We also had members participate in elevator and escalator training at the Metro training facility at New Carrollton, MD. They learned about various types of elevators and escalators and then about train cars and tunnel egress procedures. There were simulated entrapments, how to handle emergency power-off overrides, and other critical skills. There are elevators in our first due area, but no escalators yet. However, the Loudoun County Combined Fire Rescue System is being proactive and preparing for Metro coming out to Loudoun. When that happens, we will be ready for emergencies on trains and at stations.

There was other training of course, but now I’m going to kick off a recurring vignette to spotlight some of our members. I hope it will give the reader a sense of the people who unselfishly volunteer their time working to protect us all. The first member is an accomplished cyclist who cut an impressive path through firefighter qualification and training. His name is John Carney, and he and his wife have lived in Purcellville since 2003.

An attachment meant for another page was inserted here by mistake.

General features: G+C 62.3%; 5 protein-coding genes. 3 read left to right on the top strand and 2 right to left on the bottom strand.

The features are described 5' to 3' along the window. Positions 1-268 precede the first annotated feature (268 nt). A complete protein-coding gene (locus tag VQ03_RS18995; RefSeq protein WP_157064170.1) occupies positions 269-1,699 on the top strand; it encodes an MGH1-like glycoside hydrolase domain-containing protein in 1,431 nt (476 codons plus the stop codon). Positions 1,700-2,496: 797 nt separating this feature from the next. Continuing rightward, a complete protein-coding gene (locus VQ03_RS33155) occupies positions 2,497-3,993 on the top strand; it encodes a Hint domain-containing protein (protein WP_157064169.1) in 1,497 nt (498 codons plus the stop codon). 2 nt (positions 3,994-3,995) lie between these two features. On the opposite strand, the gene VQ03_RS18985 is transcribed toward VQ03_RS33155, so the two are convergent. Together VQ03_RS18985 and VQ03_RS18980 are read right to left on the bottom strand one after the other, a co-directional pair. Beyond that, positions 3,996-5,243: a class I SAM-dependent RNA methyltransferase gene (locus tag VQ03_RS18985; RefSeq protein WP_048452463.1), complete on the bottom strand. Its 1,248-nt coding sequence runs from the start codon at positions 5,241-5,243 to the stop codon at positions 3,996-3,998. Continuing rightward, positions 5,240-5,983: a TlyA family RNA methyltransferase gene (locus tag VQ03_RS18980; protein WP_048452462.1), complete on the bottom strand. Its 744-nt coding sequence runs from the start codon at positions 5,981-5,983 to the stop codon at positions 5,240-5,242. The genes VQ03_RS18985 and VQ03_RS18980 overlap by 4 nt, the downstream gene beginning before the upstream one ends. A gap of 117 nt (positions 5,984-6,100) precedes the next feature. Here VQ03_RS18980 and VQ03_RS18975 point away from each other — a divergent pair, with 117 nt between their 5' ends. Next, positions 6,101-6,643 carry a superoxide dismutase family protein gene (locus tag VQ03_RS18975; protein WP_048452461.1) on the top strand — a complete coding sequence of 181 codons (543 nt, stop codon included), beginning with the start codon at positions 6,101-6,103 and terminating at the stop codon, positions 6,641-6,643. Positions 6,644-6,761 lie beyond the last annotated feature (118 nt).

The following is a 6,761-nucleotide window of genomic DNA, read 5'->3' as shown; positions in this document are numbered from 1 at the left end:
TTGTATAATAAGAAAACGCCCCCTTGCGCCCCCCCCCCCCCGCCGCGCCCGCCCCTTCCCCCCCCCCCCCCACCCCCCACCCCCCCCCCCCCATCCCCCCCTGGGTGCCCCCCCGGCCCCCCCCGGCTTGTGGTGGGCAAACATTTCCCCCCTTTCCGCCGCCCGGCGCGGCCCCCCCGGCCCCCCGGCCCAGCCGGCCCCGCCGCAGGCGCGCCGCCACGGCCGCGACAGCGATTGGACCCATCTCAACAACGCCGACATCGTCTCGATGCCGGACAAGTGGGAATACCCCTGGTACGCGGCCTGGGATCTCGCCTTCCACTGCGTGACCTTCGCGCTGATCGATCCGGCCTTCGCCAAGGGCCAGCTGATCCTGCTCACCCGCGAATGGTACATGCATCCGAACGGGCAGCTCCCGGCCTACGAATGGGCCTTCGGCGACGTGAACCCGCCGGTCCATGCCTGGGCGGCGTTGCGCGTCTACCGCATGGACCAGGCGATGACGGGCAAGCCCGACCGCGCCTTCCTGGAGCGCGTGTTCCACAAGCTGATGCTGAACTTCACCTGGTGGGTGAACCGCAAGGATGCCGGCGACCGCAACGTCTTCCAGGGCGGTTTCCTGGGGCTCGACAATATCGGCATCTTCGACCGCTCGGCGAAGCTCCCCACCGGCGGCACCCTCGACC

His love of cycling is what first brought him here. After biking from Sterling on the W&OD trail, he stopped at the Purcellville Train Station to take in and admire our small town ambiance and decided on the spot that he needed to live here. Within six months he moved and hasn’t looked back since. He doesn’t look back in other areas, either. Just this summer, for example, he rode in the Firefighter 50 near Westminster, MD and before that in the Police Unity Tour from New Jersey to D.C. These fundraisers highlight his love of bicycling and service to others.

Becoming a firefighter was full speed ahead as well. He joined PVFC in August of 2012 after first attending an open house like our upcoming one on October 4. After a thorough physical, CPR, HazMat, and meeting other pre-requisites, he entered the county five-month fire school, graduating in January 2014. Next was another five months training to become an EMT, graduating in March of 2015. He also took Emergency Vehicle Operator training this summer, which he is still finising.